Yeun Joo Huh, Seoung Youl Choi, Hak Ki Shin, and Chun Ho Pak
Nonbranching chrysanthemums [Dendranthema × grandiflorum (Ramat.) Kitamura] are preferred because they require less labor in disbudding. High temperature is responsible for this phenotype of not having axillary buds or poor lateral shoot development. This study attempted to find out the effect of temperature and identify the involvement of endogenous polyamine contents in axillary bud formation of nonbranching chrysanthemum cv. Iwanohakusen. Plants were treated at 22, 26, 30, 34, and 38 °C for 9 hours midday for 2 months. Polyamine content [putrescine (Put), spermidine (Spd), spermine (Spm)] was analyzed 1 month after treatment and axillary buds were counted when the flowers opened. Results revealed that viable axillary buds decreased remarkably at 30 and 34°C. It was also found out that not only low temperature, but also the excessively high temperature of 38 °C induced axillary bud formation. Exposure to 38 °C increased the Put contents and resulted in high Put/(Spd + Spm) ratio as 22 °C, 26 °C. Temperature of 30, 34 °C lowered Put/(Spd + Spm) ratio. Results further showed that not polyamine contents, but polyamine ratio (Put/Spd + Spm) or transformation of Put to Spd and Spm may be involved in the axillary bud formation in nonbranching chrysanthemum.
Jongyun Kim, Seung Won Kang, Chun Ho Pak, and Mi Seon Kim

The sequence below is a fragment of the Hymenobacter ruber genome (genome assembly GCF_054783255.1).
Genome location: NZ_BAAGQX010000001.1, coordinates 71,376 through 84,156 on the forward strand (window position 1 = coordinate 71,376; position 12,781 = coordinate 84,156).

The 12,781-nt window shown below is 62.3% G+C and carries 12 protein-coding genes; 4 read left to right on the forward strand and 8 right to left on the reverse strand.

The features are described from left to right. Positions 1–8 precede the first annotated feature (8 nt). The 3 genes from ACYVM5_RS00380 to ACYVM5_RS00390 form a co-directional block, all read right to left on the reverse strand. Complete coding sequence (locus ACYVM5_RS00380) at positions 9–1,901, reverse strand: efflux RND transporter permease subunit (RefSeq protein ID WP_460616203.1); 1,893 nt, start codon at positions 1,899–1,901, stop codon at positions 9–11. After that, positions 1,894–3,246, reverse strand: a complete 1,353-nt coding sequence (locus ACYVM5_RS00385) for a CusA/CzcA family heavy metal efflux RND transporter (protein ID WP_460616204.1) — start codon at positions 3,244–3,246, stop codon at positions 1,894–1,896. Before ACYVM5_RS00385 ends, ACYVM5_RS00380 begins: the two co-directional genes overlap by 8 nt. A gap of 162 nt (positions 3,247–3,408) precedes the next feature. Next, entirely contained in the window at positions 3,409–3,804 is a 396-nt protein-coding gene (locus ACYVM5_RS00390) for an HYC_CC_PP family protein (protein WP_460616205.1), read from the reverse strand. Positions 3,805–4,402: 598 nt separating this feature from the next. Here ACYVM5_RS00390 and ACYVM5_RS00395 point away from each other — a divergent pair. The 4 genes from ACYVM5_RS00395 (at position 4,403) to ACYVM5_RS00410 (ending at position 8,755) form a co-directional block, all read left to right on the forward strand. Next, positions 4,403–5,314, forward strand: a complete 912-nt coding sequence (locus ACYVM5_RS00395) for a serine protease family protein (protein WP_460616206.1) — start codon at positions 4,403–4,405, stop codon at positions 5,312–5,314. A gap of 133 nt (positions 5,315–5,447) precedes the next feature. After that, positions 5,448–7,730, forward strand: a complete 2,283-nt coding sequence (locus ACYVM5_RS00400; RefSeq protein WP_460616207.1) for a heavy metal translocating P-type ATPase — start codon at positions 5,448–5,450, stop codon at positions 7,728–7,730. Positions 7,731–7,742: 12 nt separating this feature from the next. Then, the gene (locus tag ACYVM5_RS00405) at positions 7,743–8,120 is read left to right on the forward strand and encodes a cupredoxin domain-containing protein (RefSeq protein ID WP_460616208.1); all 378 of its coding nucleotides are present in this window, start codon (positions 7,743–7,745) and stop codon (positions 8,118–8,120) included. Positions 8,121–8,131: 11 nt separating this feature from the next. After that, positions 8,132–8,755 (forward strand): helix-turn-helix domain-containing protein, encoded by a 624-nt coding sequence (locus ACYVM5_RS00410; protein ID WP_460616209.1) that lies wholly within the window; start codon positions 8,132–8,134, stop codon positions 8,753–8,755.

Variegated foliage plants are often used in interiorscaping in low light environments. The changes in leaf morphology and coloration of two variegated foliage plants, english ivy (Hedera helix ‘Golden Ingot’) and polka dot plant (Hypoestes phyllostachya), under various light intensities [photosynthetic photon flux (PPF) at 2.7, 6.75, 13.5, 67.5, and 135 μmol·m−2·s−1] were investigated to elucidate their optimum indoor light environment. Digital image analysis was used to quantify the changes in variegation area and color in CIELAB color space. The changes in leaf morphology (thickness, length:width) and coloration were different between the two species. In general, growth of both species increased with increasing PPF. English ivy showed no significant changes in leaf variegation under different PPF. Under low PPF (≤13.5 μmol·m−2·s−1), newly developed leaves of polka dot plant had reduced leaf variegation (44%, 72%, and 85% variegation loss under 13.5, 6.75, and 2.7 μmol·m−2·s−1, respectively). Anthocyanin content in leaves of polka dot plant also decreased with decreasing PPF, which reduced plants’ aesthetic quality. English ivy leaves under high PPF (≥67.5 μmol·m−2·s−1) displayed high brightness (L*) and yellowish green color (hue angle < 108°), which diminished its aesthetic value. Smaller leaf size and narrower shape of polka dot plant leaves under high PPF (≥67.5 μmol·m−2·s−1) also diminished its aesthetic value. Overall, english ivy performed well in a PPF range from 2.7 to 13.5 μmol·m−2·s−1, and polka dot plant required a PPF of at least 13.5 μmol·m−2·s−1 to maintain its red-purple variegation in the indoor environment.